Stop asking customers what they want (you'll end up with a faster horse)
You are an expert in your business and customers look to you for innovation. And yet, so many companies ask customers 'what do you want'. Customers don't know! A better question to ask is 'what are you trying to do' and then your business should use its expertise to determine the best way of helping the customer get that job done. So listen to customers, but then be creative, innovative, and customer-focused.
The Apple iPod - an exceptional solution for a 'job to be done'
Isn’t it interesting that two of the leading innovators of the last 100 years both had the same thought – Henry Ford and Steve Jobs. In fact, Jobs quoted Ford famously when he said
“Some people say 'give the customers what they want', but that's not my approach. Our job is to figure out what they're going to want before they do. I think Henry Ford once said, 'If I'd ask customers what they wanted, they would've told me a faster horse.' People don't know what they want until you show it to them. That's why I never rely on market research. Our task is to read things that are not yet on the page.” Steve Jobs
Jobs’s quote is often misused to show arrogance – but I don’t believe that’s true. Apple were masters at observing how consumers behaved and how they used products when they had ‘jobs to be done’ – and they designed innovative and intuitive solutions. They didn’t start with an existing product and improve it. They looked at what people were trying to do and gave them a better way of doing it.
Look at portable music and the iPod.
Sony had created an entirely new way to enjoy music (the ‘job to be done’) with the Walkman and then the Discman. But consumers typically owned tens or even hundred’s of albums on vinyl, cassette or CD. And if they wanted to enjoy a mix of music – they had to create their own mix tape or carry multiple albums with them.
In the meantime, Napster and Kazaa were growing in popularity as sharing services for digital (pirated) music. And so Apple saw an opportunity – a portable music device that could allow customers to carry hundreds or thousands of songs in their pocket. And so we have:
The job to be done: enjoy listening to music when I’m ‘on the go’
The enabler(s): digital music through MP3; smaller hard drives; rechargeable batteries etc.
The opportunity: iPod and iTunes
And, through the genius of Jony Ive, the design of the iPod with the click wheel was a winner from day 1. So 'exceptional execution' was critical. The iPod would not have been a success without great design. As we know, it was not the first MP3 player. But its design, combined with iTunes, was a great success.
And this success was not created by asking consumers 'what they wanted’. Or ‘how do we improve the Discman. This success was created by observing a ‘job to be done’ and applying design excellence to build a solution (and negotiating with the music publishers 😊).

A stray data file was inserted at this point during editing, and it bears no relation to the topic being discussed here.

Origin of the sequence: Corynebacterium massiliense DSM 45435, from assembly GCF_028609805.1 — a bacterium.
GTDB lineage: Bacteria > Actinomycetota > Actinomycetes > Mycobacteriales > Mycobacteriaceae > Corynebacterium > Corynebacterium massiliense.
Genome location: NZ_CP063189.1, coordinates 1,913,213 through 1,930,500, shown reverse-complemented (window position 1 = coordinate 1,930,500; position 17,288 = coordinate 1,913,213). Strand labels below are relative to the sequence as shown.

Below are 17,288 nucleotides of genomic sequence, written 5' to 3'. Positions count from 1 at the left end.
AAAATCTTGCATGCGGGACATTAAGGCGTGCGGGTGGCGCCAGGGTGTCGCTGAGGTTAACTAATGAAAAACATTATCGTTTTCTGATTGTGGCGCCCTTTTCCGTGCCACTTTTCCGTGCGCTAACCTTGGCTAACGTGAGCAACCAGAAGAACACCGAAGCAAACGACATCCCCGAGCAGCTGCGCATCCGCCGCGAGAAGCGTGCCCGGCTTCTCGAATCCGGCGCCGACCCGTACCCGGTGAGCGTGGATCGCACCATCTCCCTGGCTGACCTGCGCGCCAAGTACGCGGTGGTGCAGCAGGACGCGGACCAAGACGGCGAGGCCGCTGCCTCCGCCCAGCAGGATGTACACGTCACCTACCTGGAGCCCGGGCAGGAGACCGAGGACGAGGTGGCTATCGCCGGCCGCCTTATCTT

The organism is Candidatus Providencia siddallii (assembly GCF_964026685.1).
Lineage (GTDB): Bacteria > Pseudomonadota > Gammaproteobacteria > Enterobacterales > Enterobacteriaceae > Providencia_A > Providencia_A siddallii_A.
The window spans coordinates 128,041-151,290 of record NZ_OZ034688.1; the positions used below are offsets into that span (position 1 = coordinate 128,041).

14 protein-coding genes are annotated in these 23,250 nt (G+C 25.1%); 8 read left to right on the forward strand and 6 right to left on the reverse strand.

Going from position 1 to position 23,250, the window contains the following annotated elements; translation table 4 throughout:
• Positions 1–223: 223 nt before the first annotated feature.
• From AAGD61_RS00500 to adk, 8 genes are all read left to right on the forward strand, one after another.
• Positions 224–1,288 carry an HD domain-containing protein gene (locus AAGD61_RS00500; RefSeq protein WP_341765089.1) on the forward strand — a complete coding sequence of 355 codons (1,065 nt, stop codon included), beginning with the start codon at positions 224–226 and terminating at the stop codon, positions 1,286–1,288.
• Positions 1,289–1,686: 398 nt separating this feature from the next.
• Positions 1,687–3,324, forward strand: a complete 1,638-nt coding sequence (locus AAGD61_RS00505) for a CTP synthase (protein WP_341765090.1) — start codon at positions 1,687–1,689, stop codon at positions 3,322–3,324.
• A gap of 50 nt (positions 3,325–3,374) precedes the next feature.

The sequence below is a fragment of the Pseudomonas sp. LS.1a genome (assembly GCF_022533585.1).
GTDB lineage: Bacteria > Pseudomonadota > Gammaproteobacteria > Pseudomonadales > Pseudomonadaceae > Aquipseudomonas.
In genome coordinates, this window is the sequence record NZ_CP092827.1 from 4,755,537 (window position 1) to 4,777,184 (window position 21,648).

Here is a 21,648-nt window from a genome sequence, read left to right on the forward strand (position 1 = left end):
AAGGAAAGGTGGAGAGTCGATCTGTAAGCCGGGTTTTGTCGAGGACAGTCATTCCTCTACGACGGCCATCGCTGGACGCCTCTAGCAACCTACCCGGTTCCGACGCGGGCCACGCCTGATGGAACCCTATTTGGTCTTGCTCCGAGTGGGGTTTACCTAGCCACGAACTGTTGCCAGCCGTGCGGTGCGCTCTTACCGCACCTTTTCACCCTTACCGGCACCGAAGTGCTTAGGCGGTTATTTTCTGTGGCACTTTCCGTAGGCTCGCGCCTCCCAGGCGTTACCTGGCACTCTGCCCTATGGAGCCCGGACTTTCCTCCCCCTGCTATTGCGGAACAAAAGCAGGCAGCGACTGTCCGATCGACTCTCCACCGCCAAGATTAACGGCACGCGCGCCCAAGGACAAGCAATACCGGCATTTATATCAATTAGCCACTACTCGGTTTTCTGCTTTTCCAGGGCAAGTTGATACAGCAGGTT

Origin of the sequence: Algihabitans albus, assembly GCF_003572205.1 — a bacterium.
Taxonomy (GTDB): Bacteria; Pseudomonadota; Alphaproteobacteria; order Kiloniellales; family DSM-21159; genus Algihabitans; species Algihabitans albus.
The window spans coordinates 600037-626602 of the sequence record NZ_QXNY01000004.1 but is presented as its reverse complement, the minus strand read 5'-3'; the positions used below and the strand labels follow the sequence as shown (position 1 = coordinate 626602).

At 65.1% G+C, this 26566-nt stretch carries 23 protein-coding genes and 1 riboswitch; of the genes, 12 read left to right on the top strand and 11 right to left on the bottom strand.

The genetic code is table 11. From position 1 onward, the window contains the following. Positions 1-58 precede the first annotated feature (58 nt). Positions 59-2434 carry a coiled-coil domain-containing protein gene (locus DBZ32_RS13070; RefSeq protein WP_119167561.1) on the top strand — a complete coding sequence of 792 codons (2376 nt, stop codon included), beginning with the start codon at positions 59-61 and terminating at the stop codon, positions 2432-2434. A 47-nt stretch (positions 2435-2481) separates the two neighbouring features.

So how does this apply to banking?
Think about your bank of credit union…and in particular, your clients. If you’re looking to design new products or improve existing products, you could invite clients to a focus group workshop and ask them for feedback on your products. But in doing so, you will be guaranteed to end up with a variation on what you already have (or a ‘faster horse’). You have inadvertently framed the opportunity in the context of what already exists.
You're looking at the thing (e.g. A Checking Account) and trying to improve it…so you’ll end up with a variation on that same product - a different type of checking account.
However, if you observe what people are trying to do – why did they open the checking account? And what are they trying to use the checking account to do (their ‘job to be done’)? And then you combine your banking (and regulatory compliance) expertise and technology expertise to invent a new way to solve that problem – then you have the opportunity to create something truly revolutionary.
It is thought-processes like this that led to fintechs like Simple to create trademarked solutions or concepts like ‘SAFE-TO-SPEND’. This allows the customer to specify their monthly expenses (loans, leases, subscriptions, bills, etc.), and these are deducted from the current balance of the bank account to show the amount that is ‘safe to spend’, thereby helping the customer ensure they always have enough money to cover their commitments.
So take a leaf from the book of great innovators like Henry Ford and Steve Jobs – and observe what people are trying to do (Get from A to B; Listen to a variety of music; etc.), what job are they trying to get done, and use your immense knowledge to design solutions from there.